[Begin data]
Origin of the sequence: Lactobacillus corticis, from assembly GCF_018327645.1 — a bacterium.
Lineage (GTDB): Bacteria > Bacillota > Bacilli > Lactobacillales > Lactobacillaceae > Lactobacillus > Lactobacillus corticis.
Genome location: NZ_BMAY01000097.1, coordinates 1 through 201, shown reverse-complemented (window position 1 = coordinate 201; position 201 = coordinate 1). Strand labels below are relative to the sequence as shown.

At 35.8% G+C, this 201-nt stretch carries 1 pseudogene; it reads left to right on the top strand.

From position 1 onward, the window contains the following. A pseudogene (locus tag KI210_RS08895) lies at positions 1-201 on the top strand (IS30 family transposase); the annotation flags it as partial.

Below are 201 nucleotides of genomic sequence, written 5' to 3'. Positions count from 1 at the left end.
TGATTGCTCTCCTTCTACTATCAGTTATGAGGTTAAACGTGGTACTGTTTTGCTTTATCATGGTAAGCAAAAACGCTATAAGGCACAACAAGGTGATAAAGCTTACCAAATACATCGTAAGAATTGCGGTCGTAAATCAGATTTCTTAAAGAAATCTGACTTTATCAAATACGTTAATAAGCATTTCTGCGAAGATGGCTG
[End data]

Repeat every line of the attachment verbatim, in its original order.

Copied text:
Origin of the sequence: Lactobacillus corticis, from assembly GCF_018327645.1 — a bacterium.
Lineage (GTDB): Bacteria > Bacillota > Bacilli > Lactobacillales > Lactobacillaceae > Lactobacillus > Lactobacillus corticis.
Genome location: NZ_BMAY01000097.1, coordinates 1 through 201, shown reverse-complemented (window position 1 = coordinate 201; position 201 = coordinate 1). Strand labels below are relative to the sequence as shown.

At 35.8% G+C, this 201-nt stretch carries 1 pseudogene; it reads left to right on the top strand.

From position 1 onward, the window contains the following. A pseudogene (locus tag KI210_RS08895) lies at positions 1-201 on the top strand (IS30 family transposase); the annotation flags it as partial.

Below are 201 nucleotides of genomic sequence, written 5' to 3'. Positions count from 1 at the left end.
TGATTGCTCTCCTTCTACTATCAGTTATGAGGTTAAACGTGGTACTGTTTTGCTTTATCATGGTAAGCAAAAACGCTATAAGGCACAACAAGGTGATAAAGCTTACCAAATACATCGTAAGAATTGCGGTCGTAAATCAGATTTCTTAAAGAAATCTGACTTTATCAAATACGTTAATAAGCATTTCTGCGAAGATGGCTG